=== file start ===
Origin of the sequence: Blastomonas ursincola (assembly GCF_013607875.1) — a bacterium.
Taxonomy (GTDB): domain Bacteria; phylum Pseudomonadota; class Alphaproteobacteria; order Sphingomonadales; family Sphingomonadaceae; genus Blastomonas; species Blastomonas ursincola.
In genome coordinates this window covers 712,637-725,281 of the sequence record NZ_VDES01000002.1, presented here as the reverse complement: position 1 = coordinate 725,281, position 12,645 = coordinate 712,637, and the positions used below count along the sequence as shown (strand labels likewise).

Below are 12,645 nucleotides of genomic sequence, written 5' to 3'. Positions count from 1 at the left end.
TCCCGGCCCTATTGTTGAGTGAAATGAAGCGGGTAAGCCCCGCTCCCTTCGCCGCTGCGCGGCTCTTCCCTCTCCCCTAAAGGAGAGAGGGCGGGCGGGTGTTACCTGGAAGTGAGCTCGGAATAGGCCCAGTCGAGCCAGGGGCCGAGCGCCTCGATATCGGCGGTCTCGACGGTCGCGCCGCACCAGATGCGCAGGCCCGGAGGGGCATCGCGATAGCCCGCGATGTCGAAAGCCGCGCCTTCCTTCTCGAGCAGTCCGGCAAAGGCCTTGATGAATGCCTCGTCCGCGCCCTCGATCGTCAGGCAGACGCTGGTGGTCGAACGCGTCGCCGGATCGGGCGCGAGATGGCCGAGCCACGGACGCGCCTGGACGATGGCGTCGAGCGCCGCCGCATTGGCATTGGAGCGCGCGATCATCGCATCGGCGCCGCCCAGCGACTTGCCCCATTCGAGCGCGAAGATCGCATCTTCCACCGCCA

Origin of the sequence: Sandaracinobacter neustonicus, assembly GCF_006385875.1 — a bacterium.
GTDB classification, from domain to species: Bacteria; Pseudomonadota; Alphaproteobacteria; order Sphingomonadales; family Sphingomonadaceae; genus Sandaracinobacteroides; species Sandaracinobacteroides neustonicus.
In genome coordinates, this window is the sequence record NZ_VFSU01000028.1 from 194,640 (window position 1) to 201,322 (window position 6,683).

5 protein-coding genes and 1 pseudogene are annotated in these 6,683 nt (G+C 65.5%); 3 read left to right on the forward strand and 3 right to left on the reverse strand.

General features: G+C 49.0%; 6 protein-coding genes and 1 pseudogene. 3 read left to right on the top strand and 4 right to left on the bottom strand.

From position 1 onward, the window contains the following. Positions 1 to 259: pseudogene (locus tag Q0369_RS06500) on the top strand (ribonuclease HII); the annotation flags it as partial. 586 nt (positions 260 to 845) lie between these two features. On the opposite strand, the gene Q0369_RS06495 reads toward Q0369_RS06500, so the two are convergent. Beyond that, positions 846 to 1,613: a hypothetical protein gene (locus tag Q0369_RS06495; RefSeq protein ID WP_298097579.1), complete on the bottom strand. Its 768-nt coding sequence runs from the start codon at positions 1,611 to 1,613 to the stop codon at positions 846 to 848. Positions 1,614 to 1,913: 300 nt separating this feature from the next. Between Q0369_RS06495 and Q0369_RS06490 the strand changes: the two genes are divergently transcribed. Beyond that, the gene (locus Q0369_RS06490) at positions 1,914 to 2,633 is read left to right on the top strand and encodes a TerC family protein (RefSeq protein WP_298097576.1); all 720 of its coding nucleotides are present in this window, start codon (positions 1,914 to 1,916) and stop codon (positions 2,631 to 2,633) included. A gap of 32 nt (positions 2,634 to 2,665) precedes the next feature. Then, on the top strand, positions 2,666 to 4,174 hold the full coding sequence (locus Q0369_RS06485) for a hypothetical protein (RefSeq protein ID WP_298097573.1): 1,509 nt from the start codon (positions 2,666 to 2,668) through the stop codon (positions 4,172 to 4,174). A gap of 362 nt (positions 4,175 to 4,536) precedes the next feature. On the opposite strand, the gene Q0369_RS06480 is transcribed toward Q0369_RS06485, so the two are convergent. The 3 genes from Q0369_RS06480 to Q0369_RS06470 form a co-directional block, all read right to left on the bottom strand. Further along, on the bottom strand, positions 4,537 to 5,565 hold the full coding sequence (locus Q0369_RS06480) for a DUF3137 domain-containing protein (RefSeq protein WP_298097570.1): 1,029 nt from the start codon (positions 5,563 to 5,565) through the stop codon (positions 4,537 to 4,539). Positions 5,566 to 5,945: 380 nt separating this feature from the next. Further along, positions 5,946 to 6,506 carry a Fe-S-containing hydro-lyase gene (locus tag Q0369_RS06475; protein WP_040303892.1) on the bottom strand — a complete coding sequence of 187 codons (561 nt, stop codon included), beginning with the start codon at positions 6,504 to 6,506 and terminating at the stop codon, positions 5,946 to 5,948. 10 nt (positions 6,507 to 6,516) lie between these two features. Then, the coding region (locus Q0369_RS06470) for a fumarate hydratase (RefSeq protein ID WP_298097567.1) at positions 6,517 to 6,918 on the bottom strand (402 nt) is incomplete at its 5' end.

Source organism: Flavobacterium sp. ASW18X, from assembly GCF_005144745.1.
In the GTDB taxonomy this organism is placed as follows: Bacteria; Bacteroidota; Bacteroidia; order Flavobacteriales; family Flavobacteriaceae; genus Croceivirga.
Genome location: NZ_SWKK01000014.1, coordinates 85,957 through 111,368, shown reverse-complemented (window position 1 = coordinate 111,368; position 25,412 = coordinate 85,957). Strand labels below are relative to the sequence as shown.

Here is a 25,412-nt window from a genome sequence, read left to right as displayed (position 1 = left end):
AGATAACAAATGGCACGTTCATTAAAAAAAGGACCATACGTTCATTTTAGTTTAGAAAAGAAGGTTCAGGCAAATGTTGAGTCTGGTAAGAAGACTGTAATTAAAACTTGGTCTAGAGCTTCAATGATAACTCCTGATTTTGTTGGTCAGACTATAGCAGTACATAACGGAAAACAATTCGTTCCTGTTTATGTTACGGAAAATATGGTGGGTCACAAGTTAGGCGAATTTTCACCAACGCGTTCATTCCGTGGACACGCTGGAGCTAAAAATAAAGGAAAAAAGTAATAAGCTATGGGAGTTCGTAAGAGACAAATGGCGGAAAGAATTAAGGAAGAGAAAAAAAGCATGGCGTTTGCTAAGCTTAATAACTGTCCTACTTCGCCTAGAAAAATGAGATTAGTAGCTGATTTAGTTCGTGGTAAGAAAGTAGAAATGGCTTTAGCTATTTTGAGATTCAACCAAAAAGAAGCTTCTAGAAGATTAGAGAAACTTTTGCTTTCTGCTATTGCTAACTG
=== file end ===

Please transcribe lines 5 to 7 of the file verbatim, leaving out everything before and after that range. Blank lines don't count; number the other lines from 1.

TCCCGGCCCTATTGTTGAGTGAAATGAAGCGGGTAAGCCCCGCTCCCTTCGCCGCTGCGCGGCTCTTCCCTCTCCCCTAAAGGAGAGAGGGCGGGCGGGTGTTACCTGGAAGTGAGCTCGGAATAGGCCCAGTCGAGCCAGGGGCCGAGCGCCTCGATATCGGCGGTCTCGACGGTCGCGCCGCACCAGATGCGCAGGCCCGGAGGGGCATCGCGATAGCCCGCGATGTCGAAAGCCGCGCCTTCCTTCTCGAGCAGTCCGGCAAAGGCCTTGATGAATGCCTCGTCCGCGCCCTCGATCGTCAGGCAGACGCTGGTGGTCGAACGCGTCGCCGGATCGGGCGCGAGATGGCCGAGCCACGGACGCGCCTGGACGATGGCGTCGAGCGCCGCCGCATTGGCATTGGAGCGCGCGATCATCGCATCGGCGCCGCCCAGCGACTTGCCCCATTCGAGCGCGAAGATCGCATCTTCCACCGCCA

Origin of the sequence: Sandaracinobacter neustonicus, assembly GCF_006385875.1 — a bacterium.
GTDB classification, from domain to species: Bacteria; Pseudomonadota; Alphaproteobacteria; order Sphingomonadales; family Sphingomonadaceae; genus Sandaracinobacteroides; species Sandaracinobacteroides neustonicus.